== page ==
Children shouldn’t be encouraged to ride a 2-wheeler until they are ready–usually at about age 5 or 6. This is an individual decision however, and you should consider the child’s coordination and desire to learn to ride. Choose bicycles with foot brakes until they are coordinated enough to use hand brakes.
Take your child with you when you shop for the bike, so that he or she can try it out. The value of a properly fitting bike far outweighs the value of surprising your child with a new bike.
Let your child try out a new bicycle before you purchase it. This allows you to be sure that the bike is the right size.
Helmets should be mandatory! Your child has to wear a helmet every time that they get onto a bicycle-no matter how short the ride is. Many accidents happen in driveways, on sidewalks, and on bike paths. Be a good example for your child, and protect yourself with a helmet, too.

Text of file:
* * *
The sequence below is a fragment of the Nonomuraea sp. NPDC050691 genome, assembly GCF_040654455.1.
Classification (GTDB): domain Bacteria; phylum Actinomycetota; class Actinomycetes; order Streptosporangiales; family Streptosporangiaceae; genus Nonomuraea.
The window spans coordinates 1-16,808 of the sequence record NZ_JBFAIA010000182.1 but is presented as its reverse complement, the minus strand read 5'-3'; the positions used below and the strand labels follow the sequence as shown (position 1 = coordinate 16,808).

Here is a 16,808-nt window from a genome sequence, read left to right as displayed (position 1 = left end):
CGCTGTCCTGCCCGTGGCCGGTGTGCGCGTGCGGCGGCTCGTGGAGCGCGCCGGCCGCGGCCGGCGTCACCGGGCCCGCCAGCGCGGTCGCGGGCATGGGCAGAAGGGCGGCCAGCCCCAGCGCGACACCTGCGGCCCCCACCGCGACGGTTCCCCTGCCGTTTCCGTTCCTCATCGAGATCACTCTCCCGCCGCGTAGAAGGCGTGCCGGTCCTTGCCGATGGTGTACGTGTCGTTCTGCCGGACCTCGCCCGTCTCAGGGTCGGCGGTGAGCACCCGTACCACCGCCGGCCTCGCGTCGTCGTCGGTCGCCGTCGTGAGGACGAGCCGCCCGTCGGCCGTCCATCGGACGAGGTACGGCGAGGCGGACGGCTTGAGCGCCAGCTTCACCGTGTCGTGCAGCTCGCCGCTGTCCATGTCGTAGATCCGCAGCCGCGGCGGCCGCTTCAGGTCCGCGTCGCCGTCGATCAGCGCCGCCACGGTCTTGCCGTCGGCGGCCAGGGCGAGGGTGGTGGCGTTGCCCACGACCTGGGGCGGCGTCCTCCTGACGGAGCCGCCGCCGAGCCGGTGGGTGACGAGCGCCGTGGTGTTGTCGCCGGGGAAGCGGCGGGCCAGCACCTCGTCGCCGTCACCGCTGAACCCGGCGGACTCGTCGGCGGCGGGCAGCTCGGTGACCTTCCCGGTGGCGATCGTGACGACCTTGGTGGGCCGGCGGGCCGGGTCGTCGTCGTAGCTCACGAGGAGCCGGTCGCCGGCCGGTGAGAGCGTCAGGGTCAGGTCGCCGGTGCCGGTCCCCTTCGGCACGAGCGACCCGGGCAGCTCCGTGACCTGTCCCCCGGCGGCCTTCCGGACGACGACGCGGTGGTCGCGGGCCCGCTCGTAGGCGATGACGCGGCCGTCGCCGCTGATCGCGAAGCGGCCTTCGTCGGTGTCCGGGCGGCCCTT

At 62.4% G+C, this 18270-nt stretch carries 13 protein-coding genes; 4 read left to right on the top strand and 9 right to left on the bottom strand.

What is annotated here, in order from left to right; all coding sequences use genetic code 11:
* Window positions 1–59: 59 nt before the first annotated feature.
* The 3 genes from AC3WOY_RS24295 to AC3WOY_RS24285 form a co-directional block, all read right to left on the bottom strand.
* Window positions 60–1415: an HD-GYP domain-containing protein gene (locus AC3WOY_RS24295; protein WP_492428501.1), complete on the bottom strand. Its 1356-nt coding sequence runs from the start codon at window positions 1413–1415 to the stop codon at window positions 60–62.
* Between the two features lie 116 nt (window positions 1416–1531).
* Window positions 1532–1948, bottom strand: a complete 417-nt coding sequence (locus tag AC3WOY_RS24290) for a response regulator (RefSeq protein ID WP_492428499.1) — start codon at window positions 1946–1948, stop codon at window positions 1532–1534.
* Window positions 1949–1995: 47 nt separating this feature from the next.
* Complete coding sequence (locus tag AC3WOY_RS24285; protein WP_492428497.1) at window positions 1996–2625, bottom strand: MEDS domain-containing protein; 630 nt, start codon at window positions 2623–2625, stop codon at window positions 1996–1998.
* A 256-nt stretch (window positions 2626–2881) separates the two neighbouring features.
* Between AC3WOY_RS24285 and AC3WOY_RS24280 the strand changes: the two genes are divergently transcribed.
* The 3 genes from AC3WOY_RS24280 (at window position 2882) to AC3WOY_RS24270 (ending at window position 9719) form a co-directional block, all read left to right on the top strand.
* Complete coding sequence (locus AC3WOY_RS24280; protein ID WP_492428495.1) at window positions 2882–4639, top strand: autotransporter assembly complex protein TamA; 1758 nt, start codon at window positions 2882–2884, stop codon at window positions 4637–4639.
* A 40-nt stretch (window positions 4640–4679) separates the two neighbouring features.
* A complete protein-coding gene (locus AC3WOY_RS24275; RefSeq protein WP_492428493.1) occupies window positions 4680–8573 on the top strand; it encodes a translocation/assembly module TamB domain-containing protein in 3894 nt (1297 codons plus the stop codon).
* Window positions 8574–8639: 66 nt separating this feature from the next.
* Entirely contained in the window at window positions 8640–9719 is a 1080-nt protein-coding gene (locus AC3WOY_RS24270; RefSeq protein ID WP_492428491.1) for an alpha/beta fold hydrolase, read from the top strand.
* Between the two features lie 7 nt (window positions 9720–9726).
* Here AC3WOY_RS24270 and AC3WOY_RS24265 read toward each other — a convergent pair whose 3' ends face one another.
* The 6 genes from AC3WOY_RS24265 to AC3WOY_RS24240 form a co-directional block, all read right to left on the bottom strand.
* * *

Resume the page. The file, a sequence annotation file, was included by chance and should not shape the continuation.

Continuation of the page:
Be sure that your child’s helmet has a label or sticker that says the helmet meets the CPSC safety standard.
Be sure that helmets are the proper size, and are put on properly. A helmet should be worn so that it is level on the head. The strap should be securely fastened, and you should not be able to move the helmet in any direction. If needed, the helmet’s sizing pads can be adjusted to improve the fit.
Skateboard and Scooter Safety:
Skateboards should never be ridden on the street or anywhere near parked or moving cars.
Safety gear is particularly important when riding skateboards. Helmets, properly fitted and secured shoes, and other safety gear should always be worn.
If your town has a skateboard park, this is usually a safer place to ride than alternatives. Do not allow your child to construct ramps or other riding surfaces at home, which can be very dangerous.